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For their own good
Fifty years ago, they were screwed-up kids sent to the Florida School for Boys to be straightened out. But now they are screwed-up men, scarred by the whippings they endured. Read the story and see a video and portrait gallery.
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As a success, he remembered those who struggled
By NICOLE HUTCHESON, Times Staff Writer
Published November 17, 2007
TAMPA - Harold Gibson might have been the president of the university club, dining at the fine restaurant while holding court with his influential colleagues, but it was the bus boys, waiters and cooks to whom he paid special attention.
Gibson knew what it was like to struggle.
"He wasn't ashamed of it at all," said Harold's wife, Mary Jean Gibson, 66. "He would be the first to tell you that he came from very humble beginnings."
The son of a watermelon farmer, Gibson grew up in the North Florida town of Weirsdale.
His mother died when he was 5, forcing him to grow up fast to help his father care for his two younger sisters, 2 and 3 at the time. As a young boy, Gibson learned to change diapers, make bottles and cook.
"He did not have a childhood," his wife said.
But the hard upbringing didn't squelch his dreams. After graduation, he enlisted in the military and served in World War II. Afterward, he attended the University of Florida on the GI Bill and earned an accounting degree. In 1952, he moved to Tampa and joined Rex Meighen Co. as a certified public accountant where he ultimately became a senior partner.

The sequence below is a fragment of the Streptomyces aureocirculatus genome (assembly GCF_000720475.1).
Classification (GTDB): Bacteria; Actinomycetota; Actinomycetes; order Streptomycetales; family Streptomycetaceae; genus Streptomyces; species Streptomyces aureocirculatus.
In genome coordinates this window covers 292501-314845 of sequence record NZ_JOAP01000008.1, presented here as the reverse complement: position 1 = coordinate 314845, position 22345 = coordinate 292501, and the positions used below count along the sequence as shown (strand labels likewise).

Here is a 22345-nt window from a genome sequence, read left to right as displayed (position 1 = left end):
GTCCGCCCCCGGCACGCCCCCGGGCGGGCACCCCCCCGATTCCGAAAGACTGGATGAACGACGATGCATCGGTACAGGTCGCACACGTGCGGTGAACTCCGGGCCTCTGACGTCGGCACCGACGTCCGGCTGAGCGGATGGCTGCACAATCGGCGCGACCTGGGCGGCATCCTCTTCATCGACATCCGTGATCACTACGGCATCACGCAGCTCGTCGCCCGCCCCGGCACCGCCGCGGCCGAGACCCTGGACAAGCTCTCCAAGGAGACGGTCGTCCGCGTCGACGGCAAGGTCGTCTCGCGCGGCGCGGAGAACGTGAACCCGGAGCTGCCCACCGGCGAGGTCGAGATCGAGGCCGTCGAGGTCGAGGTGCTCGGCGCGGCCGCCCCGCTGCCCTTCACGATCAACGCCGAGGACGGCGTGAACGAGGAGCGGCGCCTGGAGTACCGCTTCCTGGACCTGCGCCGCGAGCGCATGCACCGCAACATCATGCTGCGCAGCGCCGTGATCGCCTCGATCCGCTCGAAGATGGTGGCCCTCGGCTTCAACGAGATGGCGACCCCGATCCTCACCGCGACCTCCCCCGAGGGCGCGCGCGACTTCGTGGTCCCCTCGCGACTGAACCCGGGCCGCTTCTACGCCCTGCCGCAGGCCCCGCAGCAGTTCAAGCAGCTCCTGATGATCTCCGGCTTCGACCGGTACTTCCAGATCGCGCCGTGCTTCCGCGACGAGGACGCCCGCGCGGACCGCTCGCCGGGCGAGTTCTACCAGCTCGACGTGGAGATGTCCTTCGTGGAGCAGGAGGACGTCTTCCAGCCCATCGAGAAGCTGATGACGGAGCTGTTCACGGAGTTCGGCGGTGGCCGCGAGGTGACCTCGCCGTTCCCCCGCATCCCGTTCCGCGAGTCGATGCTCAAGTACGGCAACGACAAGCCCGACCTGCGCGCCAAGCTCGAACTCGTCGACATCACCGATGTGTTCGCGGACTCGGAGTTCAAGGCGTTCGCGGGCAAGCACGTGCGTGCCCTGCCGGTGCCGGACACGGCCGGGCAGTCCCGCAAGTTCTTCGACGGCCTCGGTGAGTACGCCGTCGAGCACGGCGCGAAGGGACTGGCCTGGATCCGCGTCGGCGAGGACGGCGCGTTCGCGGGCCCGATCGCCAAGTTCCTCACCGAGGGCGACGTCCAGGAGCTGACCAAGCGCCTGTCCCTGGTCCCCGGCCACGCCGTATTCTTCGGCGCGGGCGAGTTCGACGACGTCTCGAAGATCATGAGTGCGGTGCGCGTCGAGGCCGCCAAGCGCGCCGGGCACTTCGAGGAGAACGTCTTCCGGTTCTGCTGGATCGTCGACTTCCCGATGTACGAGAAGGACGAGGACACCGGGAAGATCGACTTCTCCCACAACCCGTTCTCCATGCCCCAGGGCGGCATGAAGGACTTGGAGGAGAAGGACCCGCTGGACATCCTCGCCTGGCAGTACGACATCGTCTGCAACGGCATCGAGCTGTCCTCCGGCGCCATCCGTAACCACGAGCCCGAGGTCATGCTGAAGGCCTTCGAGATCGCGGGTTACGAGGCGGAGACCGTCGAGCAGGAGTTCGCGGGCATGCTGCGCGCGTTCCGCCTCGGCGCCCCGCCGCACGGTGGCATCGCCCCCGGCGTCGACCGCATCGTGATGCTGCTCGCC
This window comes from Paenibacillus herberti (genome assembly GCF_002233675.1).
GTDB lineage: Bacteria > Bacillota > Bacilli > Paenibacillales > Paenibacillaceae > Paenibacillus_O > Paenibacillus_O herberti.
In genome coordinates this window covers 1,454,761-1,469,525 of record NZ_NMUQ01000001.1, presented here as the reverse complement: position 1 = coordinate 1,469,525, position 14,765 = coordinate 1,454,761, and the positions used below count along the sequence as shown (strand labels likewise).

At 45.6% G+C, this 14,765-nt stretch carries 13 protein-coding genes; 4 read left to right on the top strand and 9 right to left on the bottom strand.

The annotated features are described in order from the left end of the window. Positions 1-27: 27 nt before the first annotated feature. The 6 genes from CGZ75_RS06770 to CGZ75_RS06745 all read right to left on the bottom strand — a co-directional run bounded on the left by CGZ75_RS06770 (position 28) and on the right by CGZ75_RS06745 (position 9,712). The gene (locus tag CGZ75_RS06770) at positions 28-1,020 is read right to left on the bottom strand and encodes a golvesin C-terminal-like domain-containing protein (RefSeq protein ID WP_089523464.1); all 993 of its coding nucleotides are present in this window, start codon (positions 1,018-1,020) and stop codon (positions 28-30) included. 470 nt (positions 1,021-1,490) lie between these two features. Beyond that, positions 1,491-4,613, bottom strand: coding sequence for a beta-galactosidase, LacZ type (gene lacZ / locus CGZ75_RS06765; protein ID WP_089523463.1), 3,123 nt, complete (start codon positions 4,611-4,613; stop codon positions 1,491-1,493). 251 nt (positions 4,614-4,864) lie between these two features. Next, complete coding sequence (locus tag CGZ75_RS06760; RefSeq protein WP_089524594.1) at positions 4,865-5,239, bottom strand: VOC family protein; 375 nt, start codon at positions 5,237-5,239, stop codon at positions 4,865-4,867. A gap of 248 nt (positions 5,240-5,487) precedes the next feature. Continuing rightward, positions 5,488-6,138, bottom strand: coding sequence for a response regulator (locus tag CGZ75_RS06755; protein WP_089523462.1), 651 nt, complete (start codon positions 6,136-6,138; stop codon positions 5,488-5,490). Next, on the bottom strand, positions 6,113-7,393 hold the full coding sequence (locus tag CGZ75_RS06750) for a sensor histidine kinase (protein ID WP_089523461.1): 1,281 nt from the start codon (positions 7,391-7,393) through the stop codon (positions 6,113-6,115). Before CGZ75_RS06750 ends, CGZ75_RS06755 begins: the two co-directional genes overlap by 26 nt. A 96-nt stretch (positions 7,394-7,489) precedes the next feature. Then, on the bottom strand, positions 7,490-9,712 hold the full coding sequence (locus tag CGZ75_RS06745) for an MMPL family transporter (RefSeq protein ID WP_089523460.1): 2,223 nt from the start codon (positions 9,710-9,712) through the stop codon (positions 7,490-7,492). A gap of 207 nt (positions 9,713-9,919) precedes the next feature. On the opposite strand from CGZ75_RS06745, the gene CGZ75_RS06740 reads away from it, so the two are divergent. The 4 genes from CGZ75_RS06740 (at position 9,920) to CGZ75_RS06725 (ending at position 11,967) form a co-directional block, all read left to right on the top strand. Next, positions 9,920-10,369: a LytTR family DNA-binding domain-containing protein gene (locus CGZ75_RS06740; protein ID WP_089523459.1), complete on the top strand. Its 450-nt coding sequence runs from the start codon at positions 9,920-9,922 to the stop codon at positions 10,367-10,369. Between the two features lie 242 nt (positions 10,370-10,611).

Being an out-of-town transplant to Tampa wasn't easy in those days. But Gibson managed to form bonds and was elected as a courtier in the Gasparilla Parade and was later to the Merrymakers Club, an exclusive invitation-only organization.
His friends called him "Gibby" and "Hoot Gibson."
He was charismatic, good looking and single. In 1963, the Spinsters Club voted him Bachelor of the Year.
But that title changed in 1971 when he met 30-year-old Mary Jean Gibson through a mutual friend.
The first thing Mary Jean noticed was his smile.
After a three-week courtship, Harold asked her to marry him.
Her reply: "What took you so long?"
The couple went on to have two daughters, Marlet and April.
Gibson never slowed in his civic duties, helping found the Tampa Museum of Art is just one item on a long list.
Yet when his family called, he was there. Even during tax season, an accountant's busiest time.
"Every year on my birthday, April 6, no matter what, he would make it there," said April Gibson, 35.
The first stroke came in 2002. He worked for two years after that, but after a series of more strokes, Gibson decided to retire.
But he wasn't alone. Friends who remembered his kindnesses called often. Like the woman who thanked him for keeping her marriage together. Or the man who credited him with his financial rebound.
Gibson died in his sleep at home on Nov. 11. He was 81.